by Paul Tautges | April 11, 2019 7:02 am
The Lord will save me, and we will play my music on stringed instruments all the days of our lives, at the house of the Lord. (Isaiah 38:20)
Hezekiah, the king of Israel, was 39 years old when he heard the diagnosis, terminal illness. The prophet Isaiah delivered the news. “Set your house in order,” he said, “for you shall die, you shall not recover” (Isaiah 38:1). But the king wasn’t ready to die. He wanted more time. So he pleaded with the Lord. God answered, “I have heard your prayer; I have seen your tears,” and gave him 15 more years.
To encourage him even more, the Lord turned back the sun ten steps on the dial to symbolize how he had turned back the clock on the king’s life (Isaiah 38:2-8). When he recovered, Hezekiah wrote a poem (Isaiah 38:9-20). From this poem, you learn more about how to cry out to God in both lament and praise.
You may honestly voice your thoughts, fears, and disappoints. In raw honesty, the Bible records the king’s first response to the bad news. He was in the prime of his life: “In the middle of my days I must depart.” He would not see God’s promise to return Israel to their land: “I shall not see the Lord…in the land of the living.” He felt like his home was a shepherd’s tent about to be “plucked up and removed.” His life had become a mere weaver’s cloth to be rolled up and carried away. Like a lion, God was breaking the king’s bones. As a result, the king moaned like a dove. Like an injured bird, he chirped. But his complaining was directed at the right person: “O Lord, I am oppressed; be my pledge of safety!”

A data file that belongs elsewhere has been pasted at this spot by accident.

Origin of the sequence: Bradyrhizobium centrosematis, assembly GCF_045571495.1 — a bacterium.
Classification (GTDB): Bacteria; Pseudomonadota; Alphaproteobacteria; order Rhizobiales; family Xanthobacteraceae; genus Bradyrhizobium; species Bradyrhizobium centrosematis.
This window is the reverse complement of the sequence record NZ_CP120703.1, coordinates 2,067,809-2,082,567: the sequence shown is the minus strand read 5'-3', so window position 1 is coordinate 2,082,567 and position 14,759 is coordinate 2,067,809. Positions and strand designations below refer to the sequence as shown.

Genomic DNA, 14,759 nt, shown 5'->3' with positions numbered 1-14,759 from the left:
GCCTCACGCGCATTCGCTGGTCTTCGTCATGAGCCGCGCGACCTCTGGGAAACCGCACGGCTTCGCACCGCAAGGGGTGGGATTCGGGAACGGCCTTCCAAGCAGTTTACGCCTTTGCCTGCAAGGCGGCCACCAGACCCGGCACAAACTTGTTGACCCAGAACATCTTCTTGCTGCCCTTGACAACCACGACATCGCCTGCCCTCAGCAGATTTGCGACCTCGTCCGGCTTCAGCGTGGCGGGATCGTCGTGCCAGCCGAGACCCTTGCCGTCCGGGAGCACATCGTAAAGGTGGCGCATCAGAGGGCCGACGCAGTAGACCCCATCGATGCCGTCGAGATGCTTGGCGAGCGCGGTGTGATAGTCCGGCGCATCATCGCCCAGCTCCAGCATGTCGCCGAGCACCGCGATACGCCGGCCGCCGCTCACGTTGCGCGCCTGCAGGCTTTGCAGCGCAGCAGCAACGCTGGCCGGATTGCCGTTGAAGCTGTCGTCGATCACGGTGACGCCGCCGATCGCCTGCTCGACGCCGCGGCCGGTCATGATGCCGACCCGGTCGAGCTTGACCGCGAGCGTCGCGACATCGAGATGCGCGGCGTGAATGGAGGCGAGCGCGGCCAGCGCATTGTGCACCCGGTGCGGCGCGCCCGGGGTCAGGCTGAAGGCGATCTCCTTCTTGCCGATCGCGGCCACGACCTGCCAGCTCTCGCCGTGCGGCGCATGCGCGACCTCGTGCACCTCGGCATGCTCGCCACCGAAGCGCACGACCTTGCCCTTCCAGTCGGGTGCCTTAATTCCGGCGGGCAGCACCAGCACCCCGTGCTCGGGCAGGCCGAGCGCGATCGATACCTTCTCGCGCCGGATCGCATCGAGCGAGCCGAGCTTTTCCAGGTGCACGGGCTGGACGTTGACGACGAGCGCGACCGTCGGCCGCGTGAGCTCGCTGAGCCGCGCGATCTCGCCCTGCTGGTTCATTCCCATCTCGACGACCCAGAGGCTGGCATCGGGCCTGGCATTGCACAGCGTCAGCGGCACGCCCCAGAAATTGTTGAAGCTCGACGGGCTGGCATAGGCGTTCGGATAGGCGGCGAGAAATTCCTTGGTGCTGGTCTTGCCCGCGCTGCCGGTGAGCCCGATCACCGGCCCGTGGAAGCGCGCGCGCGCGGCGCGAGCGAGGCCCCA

Again, be reminded.
Complaining about God, impugning his character, is sin. But complaining to God about your pain is an act of faith. It is a God-given means for you to grieve your loss, to walk through your valley with God.
So allow your heart to be refined by suffering.
In the bitterness of his soul, the king interacted with God. The bitterness mentioned here is not stubborn resentment against God, or a refusal to forgive others, of which a true believer in Christ must repent (Ephesians 4:31; Hebrews 12:15). It’s the bitterness of soul, the inner pain resulting from prolonged, multi-layered suffering which becomes distasteful. It’s what Proverbs 14:10 speaks of, “The heart knows its own bitterness, and no stranger shares its joy.”
This is what Hezekiah felt.
However, in time, the king came to realize his illness was for his spiritual wellbeing. “Behold, it was for my welfare that I had great bitterness.” His health challenge was from God, given “in love,” in order that he might know more deeply the deliverance of God’s salvation. Infinitely more important than deliverance from death is his recognition of God’s salvation from sin: “for you have cast all my sins behind your back.”
For this reason, his poem ends with a confession of faith: “The Lord will save me, and we will play my music on stringed instruments all the days of our lives, at the house of the Lord.”
Who is your soul talking to?
Source URL: http://counselingoneanother.com/2019/04/11/relief-from-bitterness-of-soul/
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